The federal appeals court in San Francisco upheld as illegal President Donald Trump’s use of $2.5 billion in Dept. of Defense funds to build a wall on the U.S.-Mexico border.
The court ruled on June 26 that the administration does not have Constitutional authority to transfer funds from the military’s congressionally approved budget. It affirmed a lower court’s ruling that budgetary transfers were not authorized under a 2019 law regulating DOD appropriations.
Observers expect the ongoing fight over diversions of military construction and drug interdiction funds to land back on the U.S. Supreme Court's calendar next year for a full review of the issues.
But on June 29, justices declined to review a lower court ruling that rejected a separate legal challenge by four environmental groups to the administration's reliance on a 1996 law that officials claim allows the bypassing of federal and local environmental and other rules to expedite wall construction. The groups contend the law violates the Constitution's separation of powers clause.
In the San Francisco appeals court ruling, justices said the power of the purse belongs to Congress in a 2-1 decision issued in two cases—one brought by 16 state attorneys general and another by the Sierra Club.
Of the 16 states, the court said California and New Mexico had standing, as did the Sierra Club in its lawsuit.
The high court had stepped in last year only to lift a lower court's block of wall construction while the Sierra Club challenge worked through the legal system.
“Today, the court reminded the President – once again – that no one is above the law,” California Attorney General Xavier Becerra said in a statement,
He also challenged Administration diversion in the 2020 DOD budget of more than $3.8 billion, of which $890 million had been allocated to California National Guard units to purchase equipment critical to responding to natural disasters and other emergencies. That case is ongoing.
“On a bipartisan basis, Congress has repeatedly refused to fund the President’s ineffective, wasteful border wall. The rulings by the Ninth Circuit are a great victory for the rule of law and our Constitution,” House Speaker Nancy Pelosi said in a statement, noting that the executive branch is subject to laws passed by Congress.
A Dept. of Homeland Security spokesman said in a statement the administration is "sorely disappointed in this decision.”
No "Unforeseen Military Requirement'
President Trump’s request for $5.7 billion for border wall construction in the appropriations bill for the remainder of 2019 was denied by Congress, which led to the longest partial government shutdown in history.
After Congress passed a bill with only $1.4 billion in wall funding, he declared a national emergency on the southern border and moved to use his authority to secure additional resources to build the wall.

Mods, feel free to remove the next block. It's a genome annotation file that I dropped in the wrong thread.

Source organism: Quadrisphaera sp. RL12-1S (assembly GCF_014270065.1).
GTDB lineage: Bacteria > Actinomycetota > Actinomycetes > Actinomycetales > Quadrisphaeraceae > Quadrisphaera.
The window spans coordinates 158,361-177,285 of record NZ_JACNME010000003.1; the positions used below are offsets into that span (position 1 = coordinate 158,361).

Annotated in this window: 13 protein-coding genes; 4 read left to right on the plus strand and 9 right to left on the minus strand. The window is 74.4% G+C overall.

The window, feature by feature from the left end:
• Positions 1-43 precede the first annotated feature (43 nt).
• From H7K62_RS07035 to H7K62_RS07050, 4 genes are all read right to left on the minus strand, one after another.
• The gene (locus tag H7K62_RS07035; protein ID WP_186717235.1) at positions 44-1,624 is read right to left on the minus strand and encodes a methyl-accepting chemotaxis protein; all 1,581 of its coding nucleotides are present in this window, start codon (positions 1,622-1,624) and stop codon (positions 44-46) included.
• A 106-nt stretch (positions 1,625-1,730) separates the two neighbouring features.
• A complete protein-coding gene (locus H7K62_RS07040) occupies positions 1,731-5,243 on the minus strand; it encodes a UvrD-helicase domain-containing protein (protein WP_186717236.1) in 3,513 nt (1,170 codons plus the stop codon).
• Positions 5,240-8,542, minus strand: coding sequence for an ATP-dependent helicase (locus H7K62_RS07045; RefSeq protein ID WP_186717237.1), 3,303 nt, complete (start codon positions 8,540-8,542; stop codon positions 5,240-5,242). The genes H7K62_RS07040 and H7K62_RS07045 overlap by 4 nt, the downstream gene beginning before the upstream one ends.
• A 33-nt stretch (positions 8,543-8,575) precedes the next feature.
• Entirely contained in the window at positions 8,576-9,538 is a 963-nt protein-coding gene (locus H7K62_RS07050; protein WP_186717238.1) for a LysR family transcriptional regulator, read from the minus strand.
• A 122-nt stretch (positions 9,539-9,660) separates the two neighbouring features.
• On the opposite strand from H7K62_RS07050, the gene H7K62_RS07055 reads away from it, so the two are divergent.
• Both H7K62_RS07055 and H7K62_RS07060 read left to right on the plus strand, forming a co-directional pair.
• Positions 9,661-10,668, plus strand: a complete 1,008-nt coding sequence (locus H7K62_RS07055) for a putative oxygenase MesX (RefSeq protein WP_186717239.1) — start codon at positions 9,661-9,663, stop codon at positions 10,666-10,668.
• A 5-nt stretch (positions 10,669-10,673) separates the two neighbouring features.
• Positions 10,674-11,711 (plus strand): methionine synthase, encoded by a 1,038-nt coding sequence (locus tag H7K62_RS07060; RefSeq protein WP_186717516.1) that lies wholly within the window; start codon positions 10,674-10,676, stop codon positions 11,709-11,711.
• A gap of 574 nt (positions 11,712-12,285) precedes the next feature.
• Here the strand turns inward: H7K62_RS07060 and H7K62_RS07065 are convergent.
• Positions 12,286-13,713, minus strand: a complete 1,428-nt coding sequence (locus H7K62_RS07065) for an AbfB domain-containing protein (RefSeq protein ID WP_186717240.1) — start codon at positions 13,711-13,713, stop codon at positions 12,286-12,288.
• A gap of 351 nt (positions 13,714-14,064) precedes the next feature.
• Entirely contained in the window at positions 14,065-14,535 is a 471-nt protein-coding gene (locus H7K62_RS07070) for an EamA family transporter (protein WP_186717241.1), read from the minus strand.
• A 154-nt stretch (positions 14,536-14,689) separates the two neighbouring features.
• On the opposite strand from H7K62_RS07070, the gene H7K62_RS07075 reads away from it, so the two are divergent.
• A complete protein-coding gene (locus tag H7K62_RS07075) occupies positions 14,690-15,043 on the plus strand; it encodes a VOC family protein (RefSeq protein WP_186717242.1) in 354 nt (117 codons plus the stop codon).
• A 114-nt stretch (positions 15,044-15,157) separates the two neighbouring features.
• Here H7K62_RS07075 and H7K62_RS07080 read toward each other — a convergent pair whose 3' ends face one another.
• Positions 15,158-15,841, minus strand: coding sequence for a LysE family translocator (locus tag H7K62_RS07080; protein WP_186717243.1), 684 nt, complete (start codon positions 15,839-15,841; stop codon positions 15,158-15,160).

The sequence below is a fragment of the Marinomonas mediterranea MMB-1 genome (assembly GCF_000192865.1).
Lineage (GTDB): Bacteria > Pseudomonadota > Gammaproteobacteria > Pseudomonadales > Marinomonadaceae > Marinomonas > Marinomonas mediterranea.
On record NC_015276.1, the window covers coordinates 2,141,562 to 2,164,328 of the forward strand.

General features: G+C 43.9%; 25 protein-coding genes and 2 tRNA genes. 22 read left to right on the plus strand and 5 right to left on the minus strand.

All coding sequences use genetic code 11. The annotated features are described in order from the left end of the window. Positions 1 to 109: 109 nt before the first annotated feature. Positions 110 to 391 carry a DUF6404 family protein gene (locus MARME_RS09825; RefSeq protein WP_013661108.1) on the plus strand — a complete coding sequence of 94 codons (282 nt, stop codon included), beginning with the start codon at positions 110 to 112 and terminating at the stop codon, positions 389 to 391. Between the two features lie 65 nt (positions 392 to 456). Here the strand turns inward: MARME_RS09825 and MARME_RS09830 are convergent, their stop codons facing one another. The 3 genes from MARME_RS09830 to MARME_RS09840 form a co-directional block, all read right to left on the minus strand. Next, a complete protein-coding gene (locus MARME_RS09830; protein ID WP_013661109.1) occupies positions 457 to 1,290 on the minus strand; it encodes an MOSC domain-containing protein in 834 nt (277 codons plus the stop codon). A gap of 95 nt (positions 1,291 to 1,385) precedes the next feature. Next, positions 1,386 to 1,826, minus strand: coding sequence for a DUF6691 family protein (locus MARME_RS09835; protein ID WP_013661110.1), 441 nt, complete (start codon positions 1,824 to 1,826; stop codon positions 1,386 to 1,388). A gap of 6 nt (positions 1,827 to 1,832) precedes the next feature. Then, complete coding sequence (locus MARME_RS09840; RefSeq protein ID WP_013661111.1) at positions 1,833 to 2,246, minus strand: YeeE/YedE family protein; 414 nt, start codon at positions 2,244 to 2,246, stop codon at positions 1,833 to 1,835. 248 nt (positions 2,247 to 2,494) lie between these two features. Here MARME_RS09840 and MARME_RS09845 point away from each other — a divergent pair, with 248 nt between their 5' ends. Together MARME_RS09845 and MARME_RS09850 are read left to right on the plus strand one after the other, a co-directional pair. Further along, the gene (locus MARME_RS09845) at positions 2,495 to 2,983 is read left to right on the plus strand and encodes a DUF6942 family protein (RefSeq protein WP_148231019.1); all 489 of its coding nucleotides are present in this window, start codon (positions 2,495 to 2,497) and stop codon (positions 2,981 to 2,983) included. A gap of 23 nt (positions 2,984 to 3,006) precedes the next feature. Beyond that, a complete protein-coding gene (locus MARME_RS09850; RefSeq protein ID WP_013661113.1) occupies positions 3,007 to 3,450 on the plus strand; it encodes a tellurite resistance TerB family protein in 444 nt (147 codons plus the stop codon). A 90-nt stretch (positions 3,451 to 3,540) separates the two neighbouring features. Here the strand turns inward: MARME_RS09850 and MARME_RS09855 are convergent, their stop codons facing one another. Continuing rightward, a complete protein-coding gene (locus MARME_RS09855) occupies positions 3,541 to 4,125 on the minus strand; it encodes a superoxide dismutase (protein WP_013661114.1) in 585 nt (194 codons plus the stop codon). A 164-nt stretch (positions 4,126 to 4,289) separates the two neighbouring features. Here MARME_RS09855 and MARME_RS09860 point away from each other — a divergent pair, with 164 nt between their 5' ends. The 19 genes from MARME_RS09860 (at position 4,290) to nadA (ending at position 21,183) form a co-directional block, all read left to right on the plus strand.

In February 2019 Homeland Security asked DOD to fund 218 miles of wall, including projects near El Centro, Calif. and El Paso, Texas.
The San Francisco appeals court said that such a funding diversion must be based on unforeseen military requirements, with no transfer authority if funds requested had been denied by Congress.
“We conclude that the district court correctly determined that the border wall was not an unforeseen military requirement, that funding for the wall had been denied by Congress, and therefore, that the transfer was not permissibly invoked.”
With the allowed waiver of federal environmental rules, California and New Mexico alleged that the federal actions will cause “particularized and concrete injuries” to the environment and wildlife of their states.
In the Sierra Club case, the court ruled that its thousands of members who live along the border will be injured because the border wall is being built without compliance with federal or state environmental regulations.
“This ruling is a win for the rule of law, the environment, and border communities,” Dror Ladin, attorney with the American Civil Liberties Union, said in a statement. “We will be back before the Supreme Court to finally put a stop to this destructive wall.”
More Supreme Court Action
The high court last July overturned a lower court’s injunction to allow wall construction. A related challenge brought by House of Representatives’ Democrats is pending before the U.S. Court of Appeals in Washington, D.C.
The issue of plaintiff standing to stop funding transfers also remains to be clearly decided in another case still before the U.S. appellate court in New Orleans. That court rejected in January an El Paso, Texas federal judge's immediate halt to administration diversion of $3.6 billion in DOD construction funding, which allowed it to be used since then to award construction contracts.
But in briefs filed in March, El Paso County and the Border Network for Human Rights claim they have been "irreparably harmed" by the wallbuilding and await a full court ruling to grant them standing in appealing the merits of their case.